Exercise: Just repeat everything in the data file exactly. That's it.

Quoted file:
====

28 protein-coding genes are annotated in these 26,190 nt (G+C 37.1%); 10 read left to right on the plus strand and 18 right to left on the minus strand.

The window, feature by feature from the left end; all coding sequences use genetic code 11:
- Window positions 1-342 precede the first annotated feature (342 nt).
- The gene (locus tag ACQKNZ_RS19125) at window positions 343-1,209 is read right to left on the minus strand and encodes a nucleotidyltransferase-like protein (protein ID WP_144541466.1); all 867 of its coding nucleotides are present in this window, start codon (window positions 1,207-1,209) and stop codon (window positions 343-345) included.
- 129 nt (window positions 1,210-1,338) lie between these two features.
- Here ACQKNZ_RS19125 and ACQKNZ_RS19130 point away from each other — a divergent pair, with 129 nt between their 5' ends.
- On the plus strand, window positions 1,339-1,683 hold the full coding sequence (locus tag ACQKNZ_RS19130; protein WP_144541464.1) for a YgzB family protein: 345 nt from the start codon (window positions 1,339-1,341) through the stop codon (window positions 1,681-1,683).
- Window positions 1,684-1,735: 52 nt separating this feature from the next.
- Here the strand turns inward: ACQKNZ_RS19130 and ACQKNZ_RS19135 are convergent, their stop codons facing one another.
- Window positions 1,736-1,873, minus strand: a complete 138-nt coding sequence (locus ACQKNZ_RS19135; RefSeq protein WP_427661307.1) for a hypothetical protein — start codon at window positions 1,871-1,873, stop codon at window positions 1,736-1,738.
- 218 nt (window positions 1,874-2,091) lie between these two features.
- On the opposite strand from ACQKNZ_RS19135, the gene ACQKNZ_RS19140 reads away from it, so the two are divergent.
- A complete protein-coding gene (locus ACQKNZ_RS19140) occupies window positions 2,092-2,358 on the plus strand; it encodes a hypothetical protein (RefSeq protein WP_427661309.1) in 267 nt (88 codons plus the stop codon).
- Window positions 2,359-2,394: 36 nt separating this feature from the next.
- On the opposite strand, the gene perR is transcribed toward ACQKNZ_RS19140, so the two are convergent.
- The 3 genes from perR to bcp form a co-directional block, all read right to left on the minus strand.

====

28 protein-coding genes are annotated in these 26,190 nt (G+C 37.1%); 10 read left to right on the plus strand and 18 right to left on the minus strand.

The window, feature by feature from the left end; all coding sequences use genetic code 11:
- Window positions 1-342 precede the first annotated feature (342 nt).
- The gene (locus tag ACQKNZ_RS19125) at window positions 343-1,209 is read right to left on the minus strand and encodes a nucleotidyltransferase-like protein (protein ID WP_144541466.1); all 867 of its coding nucleotides are present in this window, start codon (window positions 1,207-1,209) and stop codon (window positions 343-345) included.
- 129 nt (window positions 1,210-1,338) lie between these two features.
- Here ACQKNZ_RS19125 and ACQKNZ_RS19130 point away from each other — a divergent pair, with 129 nt between their 5' ends.
- On the plus strand, window positions 1,339-1,683 hold the full coding sequence (locus tag ACQKNZ_RS19130; protein WP_144541464.1) for a YgzB family protein: 345 nt from the start codon (window positions 1,339-1,341) through the stop codon (window positions 1,681-1,683).
- Window positions 1,684-1,735: 52 nt separating this feature from the next.
- Here the strand turns inward: ACQKNZ_RS19130 and ACQKNZ_RS19135 are convergent, their stop codons facing one another.
- Window positions 1,736-1,873, minus strand: a complete 138-nt coding sequence (locus ACQKNZ_RS19135; RefSeq protein WP_427661307.1) for a hypothetical protein — start codon at window positions 1,871-1,873, stop codon at window positions 1,736-1,738.
- 218 nt (window positions 1,874-2,091) lie between these two features.
- On the opposite strand from ACQKNZ_RS19135, the gene ACQKNZ_RS19140 reads away from it, so the two are divergent.
- A complete protein-coding gene (locus ACQKNZ_RS19140) occupies window positions 2,092-2,358 on the plus strand; it encodes a hypothetical protein (RefSeq protein WP_427661309.1) in 267 nt (88 codons plus the stop codon).
- Window positions 2,359-2,394: 36 nt separating this feature from the next.
- On the opposite strand, the gene perR is transcribed toward ACQKNZ_RS19140, so the two are convergent.
- The 3 genes from perR to bcp form a co-directional block, all read right to left on the minus strand.